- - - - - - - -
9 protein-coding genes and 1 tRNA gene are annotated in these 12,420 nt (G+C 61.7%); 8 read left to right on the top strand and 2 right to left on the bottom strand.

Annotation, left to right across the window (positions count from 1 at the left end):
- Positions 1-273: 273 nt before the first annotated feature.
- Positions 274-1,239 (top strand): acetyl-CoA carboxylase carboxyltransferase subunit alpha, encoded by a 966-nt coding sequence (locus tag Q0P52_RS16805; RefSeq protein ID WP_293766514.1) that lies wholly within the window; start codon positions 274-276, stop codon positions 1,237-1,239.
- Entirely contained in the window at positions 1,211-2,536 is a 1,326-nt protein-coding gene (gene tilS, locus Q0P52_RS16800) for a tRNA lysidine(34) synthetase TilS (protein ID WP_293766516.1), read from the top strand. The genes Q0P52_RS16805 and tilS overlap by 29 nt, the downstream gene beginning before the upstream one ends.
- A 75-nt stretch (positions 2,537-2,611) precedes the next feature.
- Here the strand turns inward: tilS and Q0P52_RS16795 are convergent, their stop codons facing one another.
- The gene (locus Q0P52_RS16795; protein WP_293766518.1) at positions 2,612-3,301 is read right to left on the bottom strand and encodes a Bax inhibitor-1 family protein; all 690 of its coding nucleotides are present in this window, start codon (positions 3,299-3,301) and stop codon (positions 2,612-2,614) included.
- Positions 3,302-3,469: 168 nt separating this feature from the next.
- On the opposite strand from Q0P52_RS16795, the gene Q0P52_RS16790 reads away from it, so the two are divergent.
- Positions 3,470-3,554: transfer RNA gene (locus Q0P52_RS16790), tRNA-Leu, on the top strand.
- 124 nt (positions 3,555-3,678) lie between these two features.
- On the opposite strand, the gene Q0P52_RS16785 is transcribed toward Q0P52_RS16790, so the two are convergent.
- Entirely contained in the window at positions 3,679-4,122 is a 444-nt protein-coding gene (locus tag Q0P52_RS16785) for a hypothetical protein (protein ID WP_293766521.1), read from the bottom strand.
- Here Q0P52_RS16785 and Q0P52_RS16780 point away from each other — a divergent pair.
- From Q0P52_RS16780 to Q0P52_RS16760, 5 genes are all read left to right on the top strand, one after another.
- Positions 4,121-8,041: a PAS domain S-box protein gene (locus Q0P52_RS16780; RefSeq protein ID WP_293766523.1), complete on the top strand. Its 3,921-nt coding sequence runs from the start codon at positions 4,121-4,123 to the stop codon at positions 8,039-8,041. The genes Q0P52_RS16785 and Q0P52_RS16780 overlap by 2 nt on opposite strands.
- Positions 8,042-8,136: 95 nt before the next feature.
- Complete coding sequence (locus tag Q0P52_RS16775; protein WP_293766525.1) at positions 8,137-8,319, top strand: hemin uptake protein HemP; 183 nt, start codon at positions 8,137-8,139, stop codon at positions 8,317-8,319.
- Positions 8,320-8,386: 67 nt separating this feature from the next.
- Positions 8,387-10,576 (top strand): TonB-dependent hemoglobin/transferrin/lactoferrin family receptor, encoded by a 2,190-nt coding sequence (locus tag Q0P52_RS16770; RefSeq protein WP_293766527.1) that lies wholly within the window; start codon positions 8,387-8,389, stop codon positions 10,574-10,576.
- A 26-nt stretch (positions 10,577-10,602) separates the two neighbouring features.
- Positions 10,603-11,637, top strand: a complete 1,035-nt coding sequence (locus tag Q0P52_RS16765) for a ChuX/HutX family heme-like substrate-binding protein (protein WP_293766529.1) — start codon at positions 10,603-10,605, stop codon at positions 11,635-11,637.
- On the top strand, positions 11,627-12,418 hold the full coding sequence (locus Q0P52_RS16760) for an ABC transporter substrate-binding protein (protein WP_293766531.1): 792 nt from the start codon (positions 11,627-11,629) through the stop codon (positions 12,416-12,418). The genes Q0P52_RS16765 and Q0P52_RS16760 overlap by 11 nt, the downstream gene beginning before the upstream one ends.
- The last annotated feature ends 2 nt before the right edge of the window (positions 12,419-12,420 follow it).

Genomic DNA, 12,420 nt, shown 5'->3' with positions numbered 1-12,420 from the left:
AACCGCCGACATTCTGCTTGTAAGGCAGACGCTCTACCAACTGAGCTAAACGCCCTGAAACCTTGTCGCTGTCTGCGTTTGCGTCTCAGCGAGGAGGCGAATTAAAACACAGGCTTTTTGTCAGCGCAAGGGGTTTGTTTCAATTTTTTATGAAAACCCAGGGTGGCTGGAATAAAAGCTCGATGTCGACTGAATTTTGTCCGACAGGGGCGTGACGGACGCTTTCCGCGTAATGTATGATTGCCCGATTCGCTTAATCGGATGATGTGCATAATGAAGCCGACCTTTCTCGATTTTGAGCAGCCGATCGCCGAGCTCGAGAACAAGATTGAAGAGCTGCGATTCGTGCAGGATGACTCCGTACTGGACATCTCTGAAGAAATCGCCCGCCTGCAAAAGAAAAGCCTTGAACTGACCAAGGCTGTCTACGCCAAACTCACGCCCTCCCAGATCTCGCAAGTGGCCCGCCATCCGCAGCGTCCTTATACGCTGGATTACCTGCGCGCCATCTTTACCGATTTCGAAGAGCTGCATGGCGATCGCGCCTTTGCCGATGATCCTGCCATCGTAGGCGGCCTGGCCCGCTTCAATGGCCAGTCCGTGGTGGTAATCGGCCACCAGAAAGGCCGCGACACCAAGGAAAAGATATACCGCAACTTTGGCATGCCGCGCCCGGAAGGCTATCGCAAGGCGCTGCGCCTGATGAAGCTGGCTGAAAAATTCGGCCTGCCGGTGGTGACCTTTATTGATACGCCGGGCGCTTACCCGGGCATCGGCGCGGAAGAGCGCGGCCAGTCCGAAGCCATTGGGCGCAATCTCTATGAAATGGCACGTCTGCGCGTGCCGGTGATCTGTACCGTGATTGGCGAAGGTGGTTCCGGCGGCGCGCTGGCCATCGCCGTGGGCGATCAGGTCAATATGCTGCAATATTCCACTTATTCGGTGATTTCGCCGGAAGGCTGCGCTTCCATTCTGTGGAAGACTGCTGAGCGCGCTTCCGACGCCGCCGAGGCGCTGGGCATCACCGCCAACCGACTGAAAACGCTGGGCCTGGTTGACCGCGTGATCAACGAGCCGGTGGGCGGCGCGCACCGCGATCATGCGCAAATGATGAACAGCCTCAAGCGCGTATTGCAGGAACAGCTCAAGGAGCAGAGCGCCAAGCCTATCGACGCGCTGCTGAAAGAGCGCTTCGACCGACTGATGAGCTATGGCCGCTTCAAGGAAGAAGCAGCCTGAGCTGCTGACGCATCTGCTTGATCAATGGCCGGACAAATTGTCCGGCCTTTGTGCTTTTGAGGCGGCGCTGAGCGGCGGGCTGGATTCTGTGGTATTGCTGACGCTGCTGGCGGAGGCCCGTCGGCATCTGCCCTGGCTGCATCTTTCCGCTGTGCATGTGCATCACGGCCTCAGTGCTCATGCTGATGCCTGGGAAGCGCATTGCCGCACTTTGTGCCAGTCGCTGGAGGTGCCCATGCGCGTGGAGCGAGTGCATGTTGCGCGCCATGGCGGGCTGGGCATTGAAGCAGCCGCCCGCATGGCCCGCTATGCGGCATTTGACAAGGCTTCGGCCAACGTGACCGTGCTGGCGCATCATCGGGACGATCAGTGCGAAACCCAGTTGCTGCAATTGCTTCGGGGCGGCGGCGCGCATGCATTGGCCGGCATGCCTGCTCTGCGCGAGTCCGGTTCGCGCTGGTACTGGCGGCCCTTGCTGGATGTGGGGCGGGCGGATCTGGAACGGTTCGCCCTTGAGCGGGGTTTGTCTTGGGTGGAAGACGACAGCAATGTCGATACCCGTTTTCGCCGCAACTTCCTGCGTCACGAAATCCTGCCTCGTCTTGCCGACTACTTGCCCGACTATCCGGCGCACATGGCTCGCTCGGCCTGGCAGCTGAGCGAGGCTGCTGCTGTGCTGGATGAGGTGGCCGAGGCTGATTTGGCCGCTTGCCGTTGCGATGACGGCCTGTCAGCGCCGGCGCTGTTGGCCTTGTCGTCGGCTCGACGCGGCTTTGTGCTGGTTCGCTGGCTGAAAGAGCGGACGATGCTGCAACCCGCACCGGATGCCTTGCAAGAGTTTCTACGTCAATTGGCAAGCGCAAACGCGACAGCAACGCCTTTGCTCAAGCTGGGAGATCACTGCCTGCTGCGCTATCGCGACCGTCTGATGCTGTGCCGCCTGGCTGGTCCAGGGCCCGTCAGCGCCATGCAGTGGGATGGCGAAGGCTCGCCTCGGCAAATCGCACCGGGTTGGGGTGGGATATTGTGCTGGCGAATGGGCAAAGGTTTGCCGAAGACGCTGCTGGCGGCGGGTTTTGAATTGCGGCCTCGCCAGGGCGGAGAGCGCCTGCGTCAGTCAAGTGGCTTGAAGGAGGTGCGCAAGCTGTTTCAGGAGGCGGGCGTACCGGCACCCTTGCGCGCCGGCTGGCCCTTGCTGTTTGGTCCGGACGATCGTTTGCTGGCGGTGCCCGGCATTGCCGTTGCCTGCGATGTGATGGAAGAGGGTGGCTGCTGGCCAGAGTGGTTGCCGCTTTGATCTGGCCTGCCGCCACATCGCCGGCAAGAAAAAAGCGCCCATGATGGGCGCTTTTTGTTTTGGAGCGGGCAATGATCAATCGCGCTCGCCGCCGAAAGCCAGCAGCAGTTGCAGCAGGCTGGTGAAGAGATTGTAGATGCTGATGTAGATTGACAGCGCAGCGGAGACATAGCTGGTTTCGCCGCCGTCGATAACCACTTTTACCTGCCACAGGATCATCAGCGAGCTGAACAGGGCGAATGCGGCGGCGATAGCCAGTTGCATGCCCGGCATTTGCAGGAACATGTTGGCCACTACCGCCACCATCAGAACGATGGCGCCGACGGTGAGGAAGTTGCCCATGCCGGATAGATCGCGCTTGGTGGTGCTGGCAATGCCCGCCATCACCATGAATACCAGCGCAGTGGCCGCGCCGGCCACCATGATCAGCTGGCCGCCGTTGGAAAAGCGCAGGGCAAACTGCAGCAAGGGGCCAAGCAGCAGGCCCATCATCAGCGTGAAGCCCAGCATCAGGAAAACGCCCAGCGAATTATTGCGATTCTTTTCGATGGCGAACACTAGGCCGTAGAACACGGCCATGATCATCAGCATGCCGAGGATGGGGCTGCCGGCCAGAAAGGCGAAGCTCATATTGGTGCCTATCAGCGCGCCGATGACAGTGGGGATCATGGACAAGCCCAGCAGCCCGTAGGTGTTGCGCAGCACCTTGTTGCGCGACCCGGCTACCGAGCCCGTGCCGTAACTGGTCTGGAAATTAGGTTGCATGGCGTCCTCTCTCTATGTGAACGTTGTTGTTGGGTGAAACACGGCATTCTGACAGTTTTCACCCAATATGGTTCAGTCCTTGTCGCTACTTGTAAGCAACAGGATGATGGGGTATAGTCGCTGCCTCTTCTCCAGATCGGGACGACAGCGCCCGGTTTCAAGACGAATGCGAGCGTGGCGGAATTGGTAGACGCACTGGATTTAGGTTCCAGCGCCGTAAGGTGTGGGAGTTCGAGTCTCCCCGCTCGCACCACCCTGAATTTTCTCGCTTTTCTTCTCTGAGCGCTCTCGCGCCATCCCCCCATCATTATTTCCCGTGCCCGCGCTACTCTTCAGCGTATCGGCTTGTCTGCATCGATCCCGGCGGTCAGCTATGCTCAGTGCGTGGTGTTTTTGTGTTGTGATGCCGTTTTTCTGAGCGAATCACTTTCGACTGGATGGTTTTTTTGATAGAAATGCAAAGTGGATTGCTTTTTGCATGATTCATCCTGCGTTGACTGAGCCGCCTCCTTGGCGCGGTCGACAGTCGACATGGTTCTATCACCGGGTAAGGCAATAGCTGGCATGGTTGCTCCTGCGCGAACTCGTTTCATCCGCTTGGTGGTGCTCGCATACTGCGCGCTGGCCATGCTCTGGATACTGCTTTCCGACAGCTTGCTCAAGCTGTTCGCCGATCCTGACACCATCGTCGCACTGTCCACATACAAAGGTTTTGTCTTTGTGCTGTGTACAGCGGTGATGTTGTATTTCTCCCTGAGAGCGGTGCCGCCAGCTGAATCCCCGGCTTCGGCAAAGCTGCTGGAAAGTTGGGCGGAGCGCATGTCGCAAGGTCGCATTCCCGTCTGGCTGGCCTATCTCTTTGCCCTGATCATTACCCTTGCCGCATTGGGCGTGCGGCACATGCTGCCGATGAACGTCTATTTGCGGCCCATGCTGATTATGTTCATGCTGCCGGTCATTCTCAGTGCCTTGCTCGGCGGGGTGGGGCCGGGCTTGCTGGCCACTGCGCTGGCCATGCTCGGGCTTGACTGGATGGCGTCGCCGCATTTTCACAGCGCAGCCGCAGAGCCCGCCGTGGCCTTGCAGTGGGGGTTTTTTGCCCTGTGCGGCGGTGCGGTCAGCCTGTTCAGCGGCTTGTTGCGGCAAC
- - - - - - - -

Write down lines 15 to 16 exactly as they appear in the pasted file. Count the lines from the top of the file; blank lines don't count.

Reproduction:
- Here Q0P52_RS16785 and Q0P52_RS16780 point away from each other — a divergent pair.
- From Q0P52_RS16780 to Q0P52_RS16760, 5 genes are all read left to right on the top strand, one after another.